Brussels is losing patience with London over Brexit arrangements in Northern Ireland, said European Commission Vice President Maros Sefcovic after meeting with his British counterpart Lord David Frost on Wednesday, 10 June. A key part of the Brexit deal that took effect in January requires inspections for various goods coming from Britain into Northern Ireland, which remains part of Europe’s trading bloc despite belonging to the United Kingdom. Britain has failed to honour the deal, however, unilaterally extending the grace period for implementing border checks and further souring relations with the EU in the process. Its decision to delay the inspections stems from fears that any disruption will send tremors through Northern Ireland’s already unstable economic and political landscape. But if the EU follows through on its latest threats to pursue retaliatory measures, Northern Ireland will bear the brunt of it.
“If the U.K. were to take further unilateral action in the coming weeks, the EU will not be shy in reacting swiftly, firmly, and resolutely,” said Mr. Sefcovic after he meets with Lord Frost. When asked about what that response might be, Sefcovic said it could involve legal action, arbitration, or targeted tariffs. Yet, Britain has argued that the new paperwork and regulatory checks make the arrangement unsustainable. With the six-month grace period set to expire on 30 June, Lord Frost criticized the EU for its “legal purity” and called for greater pragmatism.
This situation has put Northern Ireland in a difficult position. The country remains deeply divided between unionists who favour the remaining part of the U.K. and nationalists who desire a unified Ireland. Beginning in the 1960s, clashes between these groups caused decades of violence and thousands of deaths during a period later dubbed “the Troubles.” A cold peace was finally reached under the so-called Good Friday Agreement in 1998. However, old grievances were dredged up when Britain officially left the bloc in January 2020 and Northern Ireland’s border with Ireland became the only land division between the U.K. and EU. With “the Troubles” still a fresh memory, both London and Brussels expressed their eagerness to avoid reintroducing a hard border along this 310-mile stretch.
To prevent outrage from nationalists, the Brexit deal specified that Northern Ireland would keep following EU rules so that it could stay in the single market—and so that its Irish border would continue to exist only on paper. Ultimately, this merely traded one problem for another, drawing a de facto border down the Irish Sea, separating Northern Ireland from the rest of the U.K. instead. This enraged unionists, who feel betrayed by Britain’s decision to prioritize the Brexit deal over its political union with Northern Ireland, Reuters reports. Consequently, the fabric of Northern Ireland’s delicate 23-year peace is fraying at the edges.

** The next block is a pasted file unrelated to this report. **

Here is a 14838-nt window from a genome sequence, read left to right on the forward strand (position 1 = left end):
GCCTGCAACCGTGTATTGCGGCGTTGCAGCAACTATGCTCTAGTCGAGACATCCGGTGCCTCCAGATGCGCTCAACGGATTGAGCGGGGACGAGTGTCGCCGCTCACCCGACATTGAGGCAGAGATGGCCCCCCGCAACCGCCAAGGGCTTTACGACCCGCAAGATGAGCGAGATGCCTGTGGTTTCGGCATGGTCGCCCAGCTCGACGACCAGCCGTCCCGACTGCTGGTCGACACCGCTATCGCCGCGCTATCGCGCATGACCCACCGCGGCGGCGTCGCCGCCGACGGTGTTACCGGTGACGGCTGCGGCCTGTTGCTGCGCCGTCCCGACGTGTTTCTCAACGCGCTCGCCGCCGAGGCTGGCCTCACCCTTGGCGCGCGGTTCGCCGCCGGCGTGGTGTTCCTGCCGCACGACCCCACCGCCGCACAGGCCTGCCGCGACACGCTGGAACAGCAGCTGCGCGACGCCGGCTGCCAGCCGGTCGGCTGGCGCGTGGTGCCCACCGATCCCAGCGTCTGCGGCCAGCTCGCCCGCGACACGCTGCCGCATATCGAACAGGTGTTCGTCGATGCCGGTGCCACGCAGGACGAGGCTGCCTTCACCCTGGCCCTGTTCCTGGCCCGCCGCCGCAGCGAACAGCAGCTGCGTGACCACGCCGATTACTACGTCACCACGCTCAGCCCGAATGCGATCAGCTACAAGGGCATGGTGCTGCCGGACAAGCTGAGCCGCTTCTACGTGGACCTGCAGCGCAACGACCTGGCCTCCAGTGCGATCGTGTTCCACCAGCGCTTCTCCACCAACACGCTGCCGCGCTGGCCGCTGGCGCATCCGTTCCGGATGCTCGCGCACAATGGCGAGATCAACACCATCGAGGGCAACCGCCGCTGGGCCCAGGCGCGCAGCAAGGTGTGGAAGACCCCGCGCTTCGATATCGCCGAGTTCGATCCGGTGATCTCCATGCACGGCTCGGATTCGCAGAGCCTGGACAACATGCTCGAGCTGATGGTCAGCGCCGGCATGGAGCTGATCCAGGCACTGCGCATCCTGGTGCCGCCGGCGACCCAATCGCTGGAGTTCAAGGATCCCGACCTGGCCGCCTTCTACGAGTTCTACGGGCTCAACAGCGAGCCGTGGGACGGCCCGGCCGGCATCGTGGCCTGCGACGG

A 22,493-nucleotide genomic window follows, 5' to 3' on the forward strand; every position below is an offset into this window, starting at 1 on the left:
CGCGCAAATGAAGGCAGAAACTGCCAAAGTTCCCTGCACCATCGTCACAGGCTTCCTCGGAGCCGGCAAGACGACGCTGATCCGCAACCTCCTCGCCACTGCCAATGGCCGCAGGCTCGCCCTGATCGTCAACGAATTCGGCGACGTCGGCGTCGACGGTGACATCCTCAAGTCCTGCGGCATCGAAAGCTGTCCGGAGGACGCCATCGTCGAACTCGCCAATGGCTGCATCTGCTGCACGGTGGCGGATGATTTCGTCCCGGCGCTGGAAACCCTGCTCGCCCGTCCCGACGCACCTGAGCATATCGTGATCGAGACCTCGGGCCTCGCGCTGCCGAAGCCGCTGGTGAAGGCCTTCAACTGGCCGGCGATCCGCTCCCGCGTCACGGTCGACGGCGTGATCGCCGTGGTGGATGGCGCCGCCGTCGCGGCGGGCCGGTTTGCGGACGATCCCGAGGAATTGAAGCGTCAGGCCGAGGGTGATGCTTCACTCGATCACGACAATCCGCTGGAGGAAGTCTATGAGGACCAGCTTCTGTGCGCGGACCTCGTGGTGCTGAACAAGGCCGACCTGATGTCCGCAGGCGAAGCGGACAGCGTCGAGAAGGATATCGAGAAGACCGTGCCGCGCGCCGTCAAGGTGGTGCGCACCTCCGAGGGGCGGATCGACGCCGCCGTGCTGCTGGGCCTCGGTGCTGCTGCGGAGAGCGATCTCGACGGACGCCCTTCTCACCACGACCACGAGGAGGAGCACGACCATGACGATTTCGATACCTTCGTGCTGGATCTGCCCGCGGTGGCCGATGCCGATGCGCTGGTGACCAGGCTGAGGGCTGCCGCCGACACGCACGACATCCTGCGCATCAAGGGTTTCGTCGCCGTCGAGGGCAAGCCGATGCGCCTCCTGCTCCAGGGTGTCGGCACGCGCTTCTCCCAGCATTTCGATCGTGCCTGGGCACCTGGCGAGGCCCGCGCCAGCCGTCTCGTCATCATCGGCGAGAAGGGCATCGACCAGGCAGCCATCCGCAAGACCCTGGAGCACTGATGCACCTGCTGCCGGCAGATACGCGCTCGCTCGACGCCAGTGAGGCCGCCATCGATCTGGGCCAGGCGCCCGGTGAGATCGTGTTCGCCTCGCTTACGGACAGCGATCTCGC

Violence in Northern Ireland was rising steadily even before the Brexit deal took shape. Police figures from 2019 indicate that paramilitary-style punishments, shootings, and beatings have increased by 60 percent in the past four years. Familiar scenes of rioting, bus hijackings, and car bombings serve as stark reminders of the fragility of peace in Northern Ireland. The New York Times reports that it still suffers from high child poverty and unemployment rates. Additionally, years of successive budget cuts from London have choked funding for social services and youth programs, raising social inequality to the same levels that incited conflict in the 1960s. If supply chains from the rest of the U.K. are disrupted any further, this could mark the tipping point.
Britain’s concerns over Northern Ireland are well-founded. Nevertheless, it cannot hope to stabilize the region if it angers the EU by continuing to act unilaterally. London must cooperate with the EU for Northern Ireland’s sake. The EU, in turn, must refrain from retaliatory actions against Britain that may disrupt Northern Ireland’s economy further and must instead be open to emergency concessions. Until now, the headlines indicated London’s souring relations with Brussels since leaving the European Union. However, if the latest trade disputes cannot be resolved soon, Britain risks compromising its older political ties to Northern Ireland, with whom it shares a much bloodier history.
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